R-E-S-P-E-C-T: Parenting with Respect

My husband and I realized early on that respect was very important to us in raising our children.

Over the years we watched other families and the relationships between parents and children. While most Christian parents we knew demanded respect from their children, they never seemed to even think that they needed to respect their children in return. This gave us food for thought and opened up a great deal of discussion between us.

Respect: We teach what we give

How can we give respect to our children while at the same time requiring it from them?

We came to realize that authority shows itself in respect given.

  • We didn’t make fun of our children.
  • We didn’t belittle our children.
  • We didn’t gossip about our children.
  • We didn’t embarrass our children (not on purpose, anyway).
  • We didn’t poo-poo their questions.

We worked on building a positive relationship with them.

  • We treated every question with integrity.
  • We asked their opinions on many things.
  • We explained when other adults were wrong, yet why it was important for them to often hold their tongues.
  • We were quick to admit our wrongs and ask their forgiveness.
  • We treated them as if they were adults in our conversations with them.

Whether as a result of this intentional focus on raising them respectfully or not, we have been blessed in that none of our eight children have ever shown disrespect to  us. We have wonderful relationships with each of them, even the introverted ones, for whom sometimes our counsel times were via email or letters left on beds.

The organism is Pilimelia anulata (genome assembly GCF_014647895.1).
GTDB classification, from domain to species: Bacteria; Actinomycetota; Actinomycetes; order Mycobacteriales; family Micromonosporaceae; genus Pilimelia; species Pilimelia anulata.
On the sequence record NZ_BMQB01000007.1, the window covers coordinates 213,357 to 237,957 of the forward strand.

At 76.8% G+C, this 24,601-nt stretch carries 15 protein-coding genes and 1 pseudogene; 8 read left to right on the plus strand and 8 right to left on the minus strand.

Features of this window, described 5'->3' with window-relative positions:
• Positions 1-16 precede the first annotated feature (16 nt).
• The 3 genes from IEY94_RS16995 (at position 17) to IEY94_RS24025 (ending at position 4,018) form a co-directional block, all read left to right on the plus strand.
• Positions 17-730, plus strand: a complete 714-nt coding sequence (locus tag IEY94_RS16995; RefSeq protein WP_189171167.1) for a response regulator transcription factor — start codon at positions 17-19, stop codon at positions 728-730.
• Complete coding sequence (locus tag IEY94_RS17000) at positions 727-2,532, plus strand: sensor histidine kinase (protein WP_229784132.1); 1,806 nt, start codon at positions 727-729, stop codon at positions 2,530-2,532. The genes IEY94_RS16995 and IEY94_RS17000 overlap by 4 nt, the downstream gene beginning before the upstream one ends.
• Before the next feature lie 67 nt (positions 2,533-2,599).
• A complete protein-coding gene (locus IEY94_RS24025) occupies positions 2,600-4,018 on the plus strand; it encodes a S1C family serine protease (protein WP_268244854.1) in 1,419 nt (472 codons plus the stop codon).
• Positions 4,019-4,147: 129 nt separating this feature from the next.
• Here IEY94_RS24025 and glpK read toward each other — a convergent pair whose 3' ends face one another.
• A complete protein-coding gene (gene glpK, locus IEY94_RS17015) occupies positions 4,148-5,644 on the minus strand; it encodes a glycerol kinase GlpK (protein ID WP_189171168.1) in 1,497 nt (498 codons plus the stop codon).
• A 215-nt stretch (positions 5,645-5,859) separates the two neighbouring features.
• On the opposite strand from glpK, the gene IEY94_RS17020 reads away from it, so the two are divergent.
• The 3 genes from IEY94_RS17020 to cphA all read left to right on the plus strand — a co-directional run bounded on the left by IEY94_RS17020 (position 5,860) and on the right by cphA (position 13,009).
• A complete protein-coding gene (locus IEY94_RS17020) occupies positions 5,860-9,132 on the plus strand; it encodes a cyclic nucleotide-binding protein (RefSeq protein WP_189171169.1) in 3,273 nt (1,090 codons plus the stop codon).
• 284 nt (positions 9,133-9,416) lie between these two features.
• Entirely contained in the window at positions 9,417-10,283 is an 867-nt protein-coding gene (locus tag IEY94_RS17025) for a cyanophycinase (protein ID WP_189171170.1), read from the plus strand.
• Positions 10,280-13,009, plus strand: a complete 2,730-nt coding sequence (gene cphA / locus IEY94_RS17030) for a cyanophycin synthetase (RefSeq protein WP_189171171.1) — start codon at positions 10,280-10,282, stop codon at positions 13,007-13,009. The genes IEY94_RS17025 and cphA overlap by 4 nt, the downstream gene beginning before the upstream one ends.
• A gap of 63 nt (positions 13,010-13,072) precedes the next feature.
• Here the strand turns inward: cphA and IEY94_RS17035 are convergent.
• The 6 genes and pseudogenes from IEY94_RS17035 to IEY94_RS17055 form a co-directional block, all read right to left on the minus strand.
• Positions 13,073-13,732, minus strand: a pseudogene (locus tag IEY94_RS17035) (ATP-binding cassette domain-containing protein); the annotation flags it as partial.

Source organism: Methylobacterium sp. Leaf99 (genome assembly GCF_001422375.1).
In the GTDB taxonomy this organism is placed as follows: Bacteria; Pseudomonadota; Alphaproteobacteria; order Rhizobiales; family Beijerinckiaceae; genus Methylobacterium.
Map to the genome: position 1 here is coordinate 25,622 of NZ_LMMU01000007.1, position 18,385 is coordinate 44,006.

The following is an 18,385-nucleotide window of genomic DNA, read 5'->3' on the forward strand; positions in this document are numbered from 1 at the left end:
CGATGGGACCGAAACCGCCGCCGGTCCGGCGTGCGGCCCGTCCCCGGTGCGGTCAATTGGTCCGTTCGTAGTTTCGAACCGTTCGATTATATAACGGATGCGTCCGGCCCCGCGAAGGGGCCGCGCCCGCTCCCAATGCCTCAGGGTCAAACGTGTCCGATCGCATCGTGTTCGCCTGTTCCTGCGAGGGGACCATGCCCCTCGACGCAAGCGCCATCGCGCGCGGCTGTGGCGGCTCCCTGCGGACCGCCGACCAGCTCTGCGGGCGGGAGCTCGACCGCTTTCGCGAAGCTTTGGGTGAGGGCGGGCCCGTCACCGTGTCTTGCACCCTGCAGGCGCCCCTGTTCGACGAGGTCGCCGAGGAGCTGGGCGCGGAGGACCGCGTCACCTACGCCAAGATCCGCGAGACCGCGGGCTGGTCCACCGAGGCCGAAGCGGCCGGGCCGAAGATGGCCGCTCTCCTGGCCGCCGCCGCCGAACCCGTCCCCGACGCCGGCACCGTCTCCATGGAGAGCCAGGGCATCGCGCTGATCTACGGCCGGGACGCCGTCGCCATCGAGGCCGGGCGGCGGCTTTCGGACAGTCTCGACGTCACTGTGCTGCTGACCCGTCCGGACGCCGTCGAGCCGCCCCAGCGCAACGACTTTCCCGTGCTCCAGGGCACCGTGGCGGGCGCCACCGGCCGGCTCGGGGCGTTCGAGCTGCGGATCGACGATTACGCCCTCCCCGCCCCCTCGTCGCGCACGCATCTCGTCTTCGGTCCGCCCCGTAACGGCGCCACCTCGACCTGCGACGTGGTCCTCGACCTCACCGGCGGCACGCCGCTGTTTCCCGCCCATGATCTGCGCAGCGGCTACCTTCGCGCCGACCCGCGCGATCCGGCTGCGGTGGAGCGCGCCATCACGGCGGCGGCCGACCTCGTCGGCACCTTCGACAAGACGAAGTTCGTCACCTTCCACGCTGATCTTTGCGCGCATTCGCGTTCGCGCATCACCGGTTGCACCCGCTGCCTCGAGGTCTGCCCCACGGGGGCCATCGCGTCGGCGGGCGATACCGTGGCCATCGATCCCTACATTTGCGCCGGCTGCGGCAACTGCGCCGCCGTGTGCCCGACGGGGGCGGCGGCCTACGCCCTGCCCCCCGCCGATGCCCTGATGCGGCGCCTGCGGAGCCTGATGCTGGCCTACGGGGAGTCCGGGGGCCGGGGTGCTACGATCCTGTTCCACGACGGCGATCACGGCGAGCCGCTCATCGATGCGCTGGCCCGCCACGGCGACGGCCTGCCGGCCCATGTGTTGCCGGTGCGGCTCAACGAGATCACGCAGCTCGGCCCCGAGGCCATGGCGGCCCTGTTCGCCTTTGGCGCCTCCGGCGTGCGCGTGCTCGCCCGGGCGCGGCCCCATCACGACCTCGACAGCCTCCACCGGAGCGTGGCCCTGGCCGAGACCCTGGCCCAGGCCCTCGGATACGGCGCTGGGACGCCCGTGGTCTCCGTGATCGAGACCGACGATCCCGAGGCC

I am not saying this is The Key to child rearing, but I do think it is an important thing for us to model.

[Tweet “When we treat our children with respect, we teach them what respect looks like.”]

In a culture where respect seems to be an unexpected shining light, raising children who naturally show respect makes them stand out in a crowd in a very positive way. Treating our children with respect gives them the life view that respect is the normal, natural way to treat others. They automatically hold doors for others, say ‘thank you’ and ‘your welcome’, they don’t talk back with sass, they don’t gossip, and they are polite.

Showing respect teaches respect.

It starts with us.

One way of discipling and mentoring our children is to model godly character in our own lives.

How are you teaching your children respect?

image courtesy imagerymajestic/freedigitalphotos.net

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1 thought on “R-E-S-P-E-C-T: Parenting with Respect”

  1. Pingback: 5 ways to stop back talking in our children - Teaching What Is Good

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